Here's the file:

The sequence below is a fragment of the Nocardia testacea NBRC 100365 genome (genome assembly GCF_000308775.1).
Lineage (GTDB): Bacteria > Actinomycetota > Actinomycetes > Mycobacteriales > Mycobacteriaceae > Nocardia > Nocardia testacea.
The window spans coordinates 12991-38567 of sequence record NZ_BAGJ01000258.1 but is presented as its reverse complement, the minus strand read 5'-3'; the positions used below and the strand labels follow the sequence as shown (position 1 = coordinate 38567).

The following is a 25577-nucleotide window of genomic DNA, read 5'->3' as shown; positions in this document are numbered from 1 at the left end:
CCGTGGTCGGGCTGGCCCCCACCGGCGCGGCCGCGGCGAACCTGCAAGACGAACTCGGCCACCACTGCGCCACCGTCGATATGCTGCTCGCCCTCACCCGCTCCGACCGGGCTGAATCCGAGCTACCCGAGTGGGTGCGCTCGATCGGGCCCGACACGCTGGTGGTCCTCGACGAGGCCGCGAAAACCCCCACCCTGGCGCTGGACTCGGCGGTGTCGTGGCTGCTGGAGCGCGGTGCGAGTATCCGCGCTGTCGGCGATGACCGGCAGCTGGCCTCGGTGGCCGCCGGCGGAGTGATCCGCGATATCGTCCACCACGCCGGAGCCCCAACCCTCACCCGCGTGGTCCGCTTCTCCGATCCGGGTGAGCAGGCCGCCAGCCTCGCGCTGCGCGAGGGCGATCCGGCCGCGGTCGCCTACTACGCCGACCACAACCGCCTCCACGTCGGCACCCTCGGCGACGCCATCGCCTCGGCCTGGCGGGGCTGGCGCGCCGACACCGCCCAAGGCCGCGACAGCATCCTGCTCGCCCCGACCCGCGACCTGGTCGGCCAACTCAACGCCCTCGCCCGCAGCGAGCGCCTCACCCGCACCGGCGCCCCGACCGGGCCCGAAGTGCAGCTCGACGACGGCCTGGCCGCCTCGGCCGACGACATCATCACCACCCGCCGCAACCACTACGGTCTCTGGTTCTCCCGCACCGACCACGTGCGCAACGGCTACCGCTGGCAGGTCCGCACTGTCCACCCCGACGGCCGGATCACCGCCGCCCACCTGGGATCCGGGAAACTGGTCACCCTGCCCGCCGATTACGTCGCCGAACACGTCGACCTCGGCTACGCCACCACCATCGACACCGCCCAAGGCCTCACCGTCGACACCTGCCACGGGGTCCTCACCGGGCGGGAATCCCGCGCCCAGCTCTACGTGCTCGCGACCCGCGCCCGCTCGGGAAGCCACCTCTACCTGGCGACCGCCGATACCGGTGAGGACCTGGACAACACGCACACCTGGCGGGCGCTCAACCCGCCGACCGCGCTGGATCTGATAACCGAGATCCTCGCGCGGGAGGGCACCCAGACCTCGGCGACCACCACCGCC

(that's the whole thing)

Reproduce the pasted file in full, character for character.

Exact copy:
The sequence below is a fragment of the Nocardia testacea NBRC 100365 genome (genome assembly GCF_000308775.1).
Lineage (GTDB): Bacteria > Actinomycetota > Actinomycetes > Mycobacteriales > Mycobacteriaceae > Nocardia > Nocardia testacea.
The window spans coordinates 12991-38567 of sequence record NZ_BAGJ01000258.1 but is presented as its reverse complement, the minus strand read 5'-3'; the positions used below and the strand labels follow the sequence as shown (position 1 = coordinate 38567).

The following is a 25577-nucleotide window of genomic DNA, read 5'->3' as shown; positions in this document are numbered from 1 at the left end:
CCGTGGTCGGGCTGGCCCCCACCGGCGCGGCCGCGGCGAACCTGCAAGACGAACTCGGCCACCACTGCGCCACCGTCGATATGCTGCTCGCCCTCACCCGCTCCGACCGGGCTGAATCCGAGCTACCCGAGTGGGTGCGCTCGATCGGGCCCGACACGCTGGTGGTCCTCGACGAGGCCGCGAAAACCCCCACCCTGGCGCTGGACTCGGCGGTGTCGTGGCTGCTGGAGCGCGGTGCGAGTATCCGCGCTGTCGGCGATGACCGGCAGCTGGCCTCGGTGGCCGCCGGCGGAGTGATCCGCGATATCGTCCACCACGCCGGAGCCCCAACCCTCACCCGCGTGGTCCGCTTCTCCGATCCGGGTGAGCAGGCCGCCAGCCTCGCGCTGCGCGAGGGCGATCCGGCCGCGGTCGCCTACTACGCCGACCACAACCGCCTCCACGTCGGCACCCTCGGCGACGCCATCGCCTCGGCCTGGCGGGGCTGGCGCGCCGACACCGCCCAAGGCCGCGACAGCATCCTGCTCGCCCCGACCCGCGACCTGGTCGGCCAACTCAACGCCCTCGCCCGCAGCGAGCGCCTCACCCGCACCGGCGCCCCGACCGGGCCCGAAGTGCAGCTCGACGACGGCCTGGCCGCCTCGGCCGACGACATCATCACCACCCGCCGCAACCACTACGGTCTCTGGTTCTCCCGCACCGACCACGTGCGCAACGGCTACCGCTGGCAGGTCCGCACTGTCCACCCCGACGGCCGGATCACCGCCGCCCACCTGGGATCCGGGAAACTGGTCACCCTGCCCGCCGATTACGTCGCCGAACACGTCGACCTCGGCTACGCCACCACCATCGACACCGCCCAAGGCCTCACCGTCGACACCTGCCACGGGGTCCTCACCGGGCGGGAATCCCGCGCCCAGCTCTACGTGCTCGCGACCCGCGCCCGCTCGGGAAGCCACCTCTACCTGGCGACCGCCGATACCGGTGAGGACCTGGACAACACGCACACCTGGCGGGCGCTCAACCCGCCGACCGCGCTGGATCTGATAACCGAGATCCTCGCGCGGGAGGGCACCCAGACCTCGGCGACCACCACCGCC